It’s really made me sit and think about how “teaching and/or learning time” can be calculated. I’ve taught this course many, many times in the traditional classroom setting, and I’ve taught fully online courses, but I’ve never tried a hybrid before now. To design each week’s online module, I took a week’s lessons and considered what would work better in the traditional classroom and what would work better online. It’s a huge consideration, and one on which I’ll need to spend quite a bit of time debriefing myself.

What’s caught my initial consideration is how to measure “teaching and/or learning time.” If students sat in the traditional classroom for thirty minutes while I alternately lectured and led a discussion, calling on various students for intermittent responses, students could spend a good portion of that thirty minutes passively listening about the text. (Or perhaps surreptitiously texting… Ahem, I mean never…) If I create an online discussion thread where students have to post two questions and then answer the two questions posted by three other students (essentially answering six questions), students may spend fifteen to twenty minutes actively writing about and responding to the text. (While listening to music and talking on the phone? No. See, in a hybrid, I only imagine the online session behavior, and I imagine it is spent rapt. Some pencil chewing…Lots of text referencing…Shush. It’s my imagination, and a girl’s gotta dream…) So does that fifteen minutes of writing count as less than the thirty traditional minutes of listening? Do I try to calculate three literal hours of online work, or because the nature of the online work is more active (students have to “prove” they’re there by producing something), is the time calculation converted somehow? If hybrid students accomplish the same amount of assignments in a week I previously gathered from students during a fully traditional teaching of the course, can we call it done? Is time spent in class letting one or two students (or even ourselves) dominate a group discussion time better spent? What about the time spent waiting while late students are caught up or people without materials are assisted? It’s forcing me to look back at my traditional teaching and consider how well I spent that time…

I won’t really know my own answers to these questions until I finish the course and see these hybrid students’ research essays and final exams. Kind of a “the proof is in the pudding” philosophy, I guess…It’s funny. At first, teaching a hybrid kind of felt like getting away with something, but in truth, I’m more accountable for my time than in the traditional classroom. In the traditional classroom, I taught for six hours because I kept them six hours. Now I really have to think about what those three online hours need to look like to constitute me having taught them…It’s certainly a growing experience.

co-posted Between Classes: Living a Balanced Life as a Quality Teacher

Saturday, July 4, 2009

The Other Side

I have mumbled, grumbled, and struggled to design interactive media that appeals to my Generation-So-Don’t-Think-Like-Me students who thrive in a non-linear environment. Yet I feel about teaching the way the dancers on So You Think You Can Dance describe movement—I just have to do it. (They would use an exclamation point. I certainly gush less than they do.) I’m a teaching creature, truly. So I have sucked it up and taken my linear laden self and waded into the world of online education and media. This effort has born my own blogging and the development of my online reading. As I read a recent article on Time Magazine’s website, I realized I have become more similar to that which I once could not understand…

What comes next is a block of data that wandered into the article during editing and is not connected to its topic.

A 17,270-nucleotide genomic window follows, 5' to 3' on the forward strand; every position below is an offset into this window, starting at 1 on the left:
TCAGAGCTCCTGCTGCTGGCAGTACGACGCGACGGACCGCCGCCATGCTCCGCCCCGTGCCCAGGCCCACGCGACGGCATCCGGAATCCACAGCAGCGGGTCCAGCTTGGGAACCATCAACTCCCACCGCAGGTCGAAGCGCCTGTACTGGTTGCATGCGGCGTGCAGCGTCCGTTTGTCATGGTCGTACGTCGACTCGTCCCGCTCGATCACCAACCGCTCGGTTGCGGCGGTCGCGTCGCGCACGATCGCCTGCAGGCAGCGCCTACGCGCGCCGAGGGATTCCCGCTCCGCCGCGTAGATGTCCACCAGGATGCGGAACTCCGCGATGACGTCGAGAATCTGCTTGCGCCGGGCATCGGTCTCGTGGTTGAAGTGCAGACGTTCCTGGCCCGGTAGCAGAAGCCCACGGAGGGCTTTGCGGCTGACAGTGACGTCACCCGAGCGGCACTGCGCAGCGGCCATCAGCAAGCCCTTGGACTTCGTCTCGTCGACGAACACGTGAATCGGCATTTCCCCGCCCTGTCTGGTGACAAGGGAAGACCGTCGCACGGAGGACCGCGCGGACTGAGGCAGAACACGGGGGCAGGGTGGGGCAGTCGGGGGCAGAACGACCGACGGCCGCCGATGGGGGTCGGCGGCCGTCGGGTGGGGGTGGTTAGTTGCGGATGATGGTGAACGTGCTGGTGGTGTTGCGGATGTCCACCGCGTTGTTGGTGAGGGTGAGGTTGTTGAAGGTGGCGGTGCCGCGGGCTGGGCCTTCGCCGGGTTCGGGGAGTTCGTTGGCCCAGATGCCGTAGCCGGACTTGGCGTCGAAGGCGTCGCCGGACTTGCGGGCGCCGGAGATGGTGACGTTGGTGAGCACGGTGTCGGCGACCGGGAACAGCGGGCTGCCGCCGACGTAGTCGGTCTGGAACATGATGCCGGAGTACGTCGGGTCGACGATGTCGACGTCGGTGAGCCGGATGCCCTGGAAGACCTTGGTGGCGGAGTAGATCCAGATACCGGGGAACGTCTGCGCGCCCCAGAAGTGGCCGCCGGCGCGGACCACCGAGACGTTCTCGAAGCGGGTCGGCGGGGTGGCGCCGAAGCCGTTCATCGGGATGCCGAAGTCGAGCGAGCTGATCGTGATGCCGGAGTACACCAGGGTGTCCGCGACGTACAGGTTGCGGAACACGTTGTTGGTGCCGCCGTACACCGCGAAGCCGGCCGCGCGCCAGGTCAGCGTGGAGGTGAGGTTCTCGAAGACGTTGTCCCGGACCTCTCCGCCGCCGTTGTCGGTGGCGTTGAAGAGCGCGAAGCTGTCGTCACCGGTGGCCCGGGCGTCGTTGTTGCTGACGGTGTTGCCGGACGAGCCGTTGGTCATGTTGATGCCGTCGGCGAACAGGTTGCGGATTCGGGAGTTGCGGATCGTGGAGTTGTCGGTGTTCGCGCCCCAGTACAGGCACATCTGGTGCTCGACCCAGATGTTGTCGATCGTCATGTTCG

Listen, I have trash taste in media. I read Gawker as faithfully as the Washington Post. I cry over One Tree Hill as loudly as I weep for characters in Richard Russo’s Empire Falls. (That book killed a part of me. I dare a public school educator/parent to be unmoved by that narrative.) Link by link, I have found myself some funny and inspirational places. Lately, I’ve been drawn to coverage of Governor Sanford. Ugh. Gosh. The emails--really? (What part in me is voyeur and what part is a grad student glad to have confirmation from a primary source?) At any rate, my Internet habits recently brought me to Caitlin Flanagan’s “Why Marriage Matters” via Time Magazine’s website. I’m not a regular on Time’s site, so I was surprised to see Flanagan’s piece littered with links: “See the top 10 regrettable emails,” “See the top 10 mistresses,” “Watch a gay marriage wedding video,” “See snapshots from a very special wedding,” and those are just the ones I clicked on. I’ve read a number of Flanagan’s pieces in The Atlantic over the years, and her writing tone doesn’t suggest she’d take kindly to constant interruption. It kind of made me giddy to click away and click back to her text. I was halfway through her article before it dawned on me—I’ve become one of “them.” I’m not reading an article from beginning to end. I am “she who segues.” The culture I waded into, just to learn some ways to relate, has sung its siren song to me and drawn me in. Interrupting Flanagan’s prose to go look at photos of famous mistresses feels like gesturing to my mother with my index finger to be quiet for a moment while I listen to the television. (Quite frankly, it just isn’t done.) Oh, the indulgence…Oh, the naughty pleasure…

It’s given me a reader’s buzz. I don’t regret it. I’m not sorry. I’m glad I know how to be linear should the situation require it, but oh glory be, the intermittent attention technique to reading a long article might be something I underestimated. Maybe I’ll add commiseration to the tools I use as an educator come the fall…

co-posted on Between Classes: Living a Balanced Life as a Quality Teacher